In New York-born Charles Finch’s fifth historical whodunit (after A STRANGER IN MAYFAIR), former detective and now freshman member of Parliament Charles Lenox is dispatched in 1873 on a covert mission to France’s newly opened Suez Canal, aboard HMS Lucy. Several British spies have been killed on French soil, war seems imminent, and control of the canal is in Queen Victoria’s best interest. Lenox is called away from his later-in-life wife, Lady Jane Grey, who now expects their first child.
"[A BURIAL AT SEA is a] richly researched education of Victorian maritime tradition."
On the first night out, Lieutenant Thomas St. James Halifax is murdered, “cut open straight down the middle from his throat to his stomach.” Captain Jacob Martin summons Lenox to investigate, waking him not only from sleep but from the dormant desire to return to sleuthing. Astoundingly obvious clues that implicate various officers found at and in the body vanish from Lenox’s cabin. Even his portly steward, “a Scot called McEwan,” falls under suspicion. Clues abound, and there is a virtual sea of red herrings.
Unraveling a murder mystery in the claustrophobic confines of a small ship is a throwback to Agatha Christie’s MURDER ON THE ORIENT EXPRESS, here on a British naval vessel instead of a luxury train. “The problem was the preponderance of suspects,” with 220 aboard. Complicating matters is “that most dreaded movement...mutiny.” Lenox finds a bloody smudge on a note in his cabin, effectively stating The Lucy is ours. “Then there was the widespread illiteracy of the sailors. [F]ew sailors on the ship can write or read.” Lenox shifts his suspicion from crew to officers, not excluding Captain Martin. But Martin has a dead-on alibi.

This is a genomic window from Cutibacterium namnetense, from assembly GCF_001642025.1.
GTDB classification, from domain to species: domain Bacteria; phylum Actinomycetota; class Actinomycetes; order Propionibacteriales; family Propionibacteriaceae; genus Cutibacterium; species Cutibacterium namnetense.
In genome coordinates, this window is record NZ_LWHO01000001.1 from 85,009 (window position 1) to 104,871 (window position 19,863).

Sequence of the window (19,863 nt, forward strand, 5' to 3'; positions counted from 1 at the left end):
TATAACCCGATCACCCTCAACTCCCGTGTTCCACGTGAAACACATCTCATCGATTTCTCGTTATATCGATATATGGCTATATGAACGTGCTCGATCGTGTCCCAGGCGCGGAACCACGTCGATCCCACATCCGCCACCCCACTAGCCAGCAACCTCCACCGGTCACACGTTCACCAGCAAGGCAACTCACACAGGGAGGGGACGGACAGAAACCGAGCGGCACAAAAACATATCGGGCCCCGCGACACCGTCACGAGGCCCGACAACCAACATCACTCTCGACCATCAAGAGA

Predictably, Lenox faces death from those who would commit murder and mutiny. At age 42, he’s no longer in tip-top shape, and climbing the mizzenmast to investigate makes him aware of his age. With all the goings-on aboard the Lucy, Lenox’s original mission in Port Said, Egypt, becomes anticlimactic, but may be a clever ploy of the author for sequels that will keep Lenox embroiled in mysteries set in exotic locations.
According to Finch, this richly researched education of Victorian maritime tradition “required perhaps more research than the previous four Lenox books combined.” He brilliantly sets up a slew of potential recurring characters, including nephew Teddy, son of his Parliamentary brother Sir Edmund and consort to Prime Minister Gladstone.
Undoubtedly the ultimate of the Lenox series, this surefire “best sailor” docked on my Top Ten list for 2011.